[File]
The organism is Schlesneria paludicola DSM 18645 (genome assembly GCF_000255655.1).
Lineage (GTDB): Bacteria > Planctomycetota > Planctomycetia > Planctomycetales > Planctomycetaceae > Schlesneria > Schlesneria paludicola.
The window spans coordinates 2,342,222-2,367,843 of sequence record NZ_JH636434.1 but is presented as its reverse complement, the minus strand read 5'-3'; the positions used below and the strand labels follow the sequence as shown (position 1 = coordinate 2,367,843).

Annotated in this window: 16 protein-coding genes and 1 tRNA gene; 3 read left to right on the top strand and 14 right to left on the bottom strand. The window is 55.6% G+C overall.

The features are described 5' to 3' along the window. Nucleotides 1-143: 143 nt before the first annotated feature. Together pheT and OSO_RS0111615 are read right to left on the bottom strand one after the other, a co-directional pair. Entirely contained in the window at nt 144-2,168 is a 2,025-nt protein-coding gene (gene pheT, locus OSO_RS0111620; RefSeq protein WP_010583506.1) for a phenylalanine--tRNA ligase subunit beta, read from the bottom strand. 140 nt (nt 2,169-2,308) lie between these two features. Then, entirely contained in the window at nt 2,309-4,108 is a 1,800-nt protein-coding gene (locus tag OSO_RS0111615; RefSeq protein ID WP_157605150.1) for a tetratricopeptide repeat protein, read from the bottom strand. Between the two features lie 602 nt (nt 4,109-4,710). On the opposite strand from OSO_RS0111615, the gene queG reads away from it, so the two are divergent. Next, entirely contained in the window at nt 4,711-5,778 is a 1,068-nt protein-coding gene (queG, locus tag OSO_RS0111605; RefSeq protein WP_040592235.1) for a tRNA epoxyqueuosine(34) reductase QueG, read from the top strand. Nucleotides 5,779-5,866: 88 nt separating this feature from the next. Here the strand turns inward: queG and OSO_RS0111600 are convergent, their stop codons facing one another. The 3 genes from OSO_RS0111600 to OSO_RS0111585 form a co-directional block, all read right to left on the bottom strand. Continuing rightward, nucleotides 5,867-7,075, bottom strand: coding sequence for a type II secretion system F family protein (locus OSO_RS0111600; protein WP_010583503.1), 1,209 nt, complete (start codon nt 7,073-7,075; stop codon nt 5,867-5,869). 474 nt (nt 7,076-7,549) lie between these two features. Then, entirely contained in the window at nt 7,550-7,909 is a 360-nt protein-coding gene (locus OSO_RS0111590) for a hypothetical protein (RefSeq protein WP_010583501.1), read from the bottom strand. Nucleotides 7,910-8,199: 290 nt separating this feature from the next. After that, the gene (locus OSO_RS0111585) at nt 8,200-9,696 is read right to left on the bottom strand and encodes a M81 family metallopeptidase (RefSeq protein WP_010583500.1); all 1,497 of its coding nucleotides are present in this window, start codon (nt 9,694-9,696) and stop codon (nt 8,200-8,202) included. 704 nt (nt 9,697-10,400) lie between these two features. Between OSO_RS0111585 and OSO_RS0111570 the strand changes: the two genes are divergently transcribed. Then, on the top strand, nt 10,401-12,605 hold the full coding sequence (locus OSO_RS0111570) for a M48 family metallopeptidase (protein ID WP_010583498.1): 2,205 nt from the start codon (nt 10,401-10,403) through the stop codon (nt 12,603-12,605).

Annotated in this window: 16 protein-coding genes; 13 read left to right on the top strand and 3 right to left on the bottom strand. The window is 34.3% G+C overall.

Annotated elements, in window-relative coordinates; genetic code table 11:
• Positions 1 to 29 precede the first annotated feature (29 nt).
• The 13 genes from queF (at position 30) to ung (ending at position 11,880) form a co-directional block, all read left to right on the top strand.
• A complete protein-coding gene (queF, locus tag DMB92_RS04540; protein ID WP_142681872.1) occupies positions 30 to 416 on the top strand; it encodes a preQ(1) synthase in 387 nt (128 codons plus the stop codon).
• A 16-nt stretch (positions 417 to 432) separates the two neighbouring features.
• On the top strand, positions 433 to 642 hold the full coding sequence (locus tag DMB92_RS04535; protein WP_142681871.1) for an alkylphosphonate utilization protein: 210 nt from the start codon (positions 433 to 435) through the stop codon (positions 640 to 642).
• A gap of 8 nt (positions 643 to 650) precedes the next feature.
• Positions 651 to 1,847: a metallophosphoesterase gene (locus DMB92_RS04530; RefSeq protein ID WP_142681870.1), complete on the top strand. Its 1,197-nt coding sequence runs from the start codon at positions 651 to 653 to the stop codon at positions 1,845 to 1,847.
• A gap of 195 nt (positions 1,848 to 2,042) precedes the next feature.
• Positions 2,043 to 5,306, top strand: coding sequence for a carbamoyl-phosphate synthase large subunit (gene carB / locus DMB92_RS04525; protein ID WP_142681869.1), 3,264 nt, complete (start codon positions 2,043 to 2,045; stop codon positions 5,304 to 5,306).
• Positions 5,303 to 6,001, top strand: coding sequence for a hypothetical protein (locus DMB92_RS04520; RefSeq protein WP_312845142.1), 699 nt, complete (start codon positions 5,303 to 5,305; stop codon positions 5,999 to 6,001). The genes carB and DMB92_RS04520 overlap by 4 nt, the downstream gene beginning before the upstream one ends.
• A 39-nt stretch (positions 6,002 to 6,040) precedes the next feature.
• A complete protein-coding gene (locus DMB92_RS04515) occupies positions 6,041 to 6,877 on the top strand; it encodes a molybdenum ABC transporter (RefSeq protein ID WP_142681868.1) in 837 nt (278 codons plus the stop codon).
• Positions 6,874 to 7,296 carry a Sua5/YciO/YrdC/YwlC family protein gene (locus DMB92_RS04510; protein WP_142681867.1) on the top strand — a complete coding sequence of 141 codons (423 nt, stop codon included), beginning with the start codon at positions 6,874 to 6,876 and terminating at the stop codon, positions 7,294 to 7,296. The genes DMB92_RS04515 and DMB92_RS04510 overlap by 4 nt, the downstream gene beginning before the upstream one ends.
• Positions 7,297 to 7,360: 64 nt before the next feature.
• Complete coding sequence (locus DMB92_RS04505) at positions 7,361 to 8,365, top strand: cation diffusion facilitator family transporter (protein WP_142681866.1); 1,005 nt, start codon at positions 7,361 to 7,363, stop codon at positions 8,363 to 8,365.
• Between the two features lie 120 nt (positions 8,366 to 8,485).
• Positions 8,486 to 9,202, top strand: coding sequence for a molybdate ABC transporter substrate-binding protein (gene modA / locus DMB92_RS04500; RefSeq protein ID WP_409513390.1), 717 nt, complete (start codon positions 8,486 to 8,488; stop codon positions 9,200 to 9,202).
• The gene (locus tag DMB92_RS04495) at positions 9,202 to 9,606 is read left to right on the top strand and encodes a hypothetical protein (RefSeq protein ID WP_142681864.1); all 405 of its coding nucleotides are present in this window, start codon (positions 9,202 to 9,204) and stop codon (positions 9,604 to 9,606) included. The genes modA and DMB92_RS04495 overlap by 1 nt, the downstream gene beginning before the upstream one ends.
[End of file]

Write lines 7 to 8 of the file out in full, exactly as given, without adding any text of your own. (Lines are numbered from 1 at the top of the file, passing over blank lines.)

Annotated elements, in window-relative coordinates; genetic code table 11:
• Positions 1 to 29 precede the first annotated feature (29 nt).